66 ‘ Interroget eum sacerdos si recognoscat corpus et sanguinem DN/C sic dicendo: Frater credis quod sacramentum quod tractatur in altari est verum corpus et. sanguis DNJC ? Respondeat infirmus Credo. Deinde communicetur. ‘ A prayer and psalm civ, followed.

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67 Calvin. Epistle 361. (Aug. 12, 1561); Hill, Communicant instructed (1617) pp. 36, 37.

68 Cp. the Scottish Book, ‘a sufficient number, at least two or three.’ It was suggested here by Wren. Fragm. Illustr. 97. The rule is the same as for a public Communion, that there must be three at the least to communicate with the Priest. . The only exception to this rule is that, in a time of contagious sickness, ‘upon the special request of the diseased, the Minister may only communicate with him:’ this rubric was added in 1552.

69 The following was the shortened service ordered in 1549 :— ‘The Anthem: Remember not, Lord, &c. Lord, have mercy upon us. &c. Our Father, &c. Let us pray. O Lord, look down from heaven, &c. With the first part of the Exhortation and all other things unto the Psalm. And if the sick desire to be anointed, then shall the Priest use the appointed Prayer without any Psalm.’

70 See this subject treated, and suitable devotions provided, by Bishop Jeremy Taylor (Worthy Communicant, ch. vii. § 3, Works, VIII. pp. 238, 239), and Bishop Wilson (Instructions on the Lord’s Supper, Append. ‘Concerning Spiritual Communion,’ Works, II. pp: 130 & ff.).

71 ‘Deinde communicetur infirmus nisi prius communicatus fuerit et nisi de vomitu vel alia irreverentia probabiliter timeatur: in quo casu dicat sacerdos infirmo:— Frater, in hoc casu sufficit tibi vera fides, et bona voluntas : tantum crede, et manducasti.’ MaskeB, Mon. Rit. I. p. 89 [112], and cp. S. Austin. In Joan. Tr. xxv. 22.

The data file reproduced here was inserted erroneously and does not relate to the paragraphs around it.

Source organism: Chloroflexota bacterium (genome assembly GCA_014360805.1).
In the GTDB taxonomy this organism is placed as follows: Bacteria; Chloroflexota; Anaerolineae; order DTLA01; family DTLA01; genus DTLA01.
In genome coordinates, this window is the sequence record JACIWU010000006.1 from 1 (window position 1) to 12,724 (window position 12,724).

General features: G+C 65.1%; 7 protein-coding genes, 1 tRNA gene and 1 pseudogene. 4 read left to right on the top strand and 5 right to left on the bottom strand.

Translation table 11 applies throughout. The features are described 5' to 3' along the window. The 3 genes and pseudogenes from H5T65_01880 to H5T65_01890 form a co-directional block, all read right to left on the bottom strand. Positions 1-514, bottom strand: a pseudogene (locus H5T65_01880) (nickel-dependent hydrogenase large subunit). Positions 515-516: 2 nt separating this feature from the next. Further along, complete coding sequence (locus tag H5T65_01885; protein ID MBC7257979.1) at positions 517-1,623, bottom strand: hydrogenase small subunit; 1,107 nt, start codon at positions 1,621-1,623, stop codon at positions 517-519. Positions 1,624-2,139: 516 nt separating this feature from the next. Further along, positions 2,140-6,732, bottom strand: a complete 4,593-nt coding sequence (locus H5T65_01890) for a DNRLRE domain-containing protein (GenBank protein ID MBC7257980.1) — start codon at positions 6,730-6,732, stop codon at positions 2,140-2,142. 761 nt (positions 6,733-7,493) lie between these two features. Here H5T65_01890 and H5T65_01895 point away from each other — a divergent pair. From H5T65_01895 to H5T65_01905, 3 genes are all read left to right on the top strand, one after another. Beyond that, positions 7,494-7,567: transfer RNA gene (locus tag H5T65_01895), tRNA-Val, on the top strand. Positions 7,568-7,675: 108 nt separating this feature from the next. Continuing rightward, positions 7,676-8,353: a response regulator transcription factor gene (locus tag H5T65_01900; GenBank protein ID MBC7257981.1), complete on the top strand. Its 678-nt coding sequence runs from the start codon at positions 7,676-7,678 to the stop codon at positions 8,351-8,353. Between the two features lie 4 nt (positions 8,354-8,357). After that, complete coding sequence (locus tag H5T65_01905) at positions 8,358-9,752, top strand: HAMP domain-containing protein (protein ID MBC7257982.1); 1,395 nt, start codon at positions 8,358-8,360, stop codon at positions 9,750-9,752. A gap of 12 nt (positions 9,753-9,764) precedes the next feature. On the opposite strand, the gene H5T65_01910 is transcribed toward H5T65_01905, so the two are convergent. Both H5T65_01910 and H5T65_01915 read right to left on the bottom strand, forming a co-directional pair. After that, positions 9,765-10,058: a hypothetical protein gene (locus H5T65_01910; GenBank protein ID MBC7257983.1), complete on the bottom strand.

72 Two additional rubrics appear in the American Book, one authorizing a still briefer service in the times of contagious sickness, the other sanctioning the substitution of the Collect, Epistle and Gospel of the day for those appointed above, in using this office with aged and bedridden persons, &c.

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73 The history of the early Church is full of tender evidence of a wealth of solicitude and prayer for those at rest. See Luckock, After Death, ch. vii., viii., ix., The early sacramentaries have the prayers of the cycle of services for the sick, the dying, and the departed, and the English forms are derived from the Gregorian sacramentaries. The custom of the Anglo-Saxon Church is described in the Penitential of Archbishop Theodore (688), V. 1. :— ‘Secundum Romanam ecclesiam mos est monachos vel homines religiosos defunctos in ecclesiam portare, et, cum chrisma ungere pectora eorum, ibique pro eis missas celebrare; deinde cum cantatione portare ad sepulturas; et cum positi fuerint in sepulcro, funditur pro eis oratio, deinde humo vel petra operiuntur.’ Haddan and Stubbs, iii. 194.

74 ‘Proficiscere anima christiana de hoc mundo in nomine dei patris omnipotentis qui te creavit, Amen. &c.’, thirteen petitions in all. ‘Sucipe itaque domine servum tuum in bonem et lucidum habitaculum tuum. Amen. Libera domine animam servi tui, &c.,’· twelve petitions. Maskell, Mon. Rit. i. 102 [128].

75 ‘Sequatur commendatio animarum, et dicatur in camera vel in aula sine nota juxta corpus, et omnia subsequenter similiter usque ad processionem ad hominem mortuum suscipiendum.’ Maskell, Mon. Rit. i pp. 104 [130]. This Ordo Commendationis Animæ in a briefer form figures constantly as The Commendations, or Psalms of Commendation, or The Commendations of the Souls, in the English Primers and Horæ, appended to the Office of the Dead. Mon. Rit. II. pp. 156 and ff. [III. 161]. The Prymer (E. E. T. S. 79-89.

76 The Officium pro Defunctis, or Vigiliæ Mortuorum, or Dirige, consisted of two parts: the Evensong, or Placebo, so called from the antiphon with which the service commenced, — ‘Placebo Domino in regione vivorum;’ and the Mattins (with Lauds), also called Dirige from its first antiphon, — ‘ Dirige Domine Deus meus in conspectu tuo viam meam.’ These offices were constantly said at other times, and as a private devotion, and thus formed a part of the Primer, (see Maskell, Mon. Rit. II, pp. 110 and .ff. [III. 115]; The Prymer (E. E. T. S.) 52 and ff.), and also of the Breviary (see Psalter, col. 271).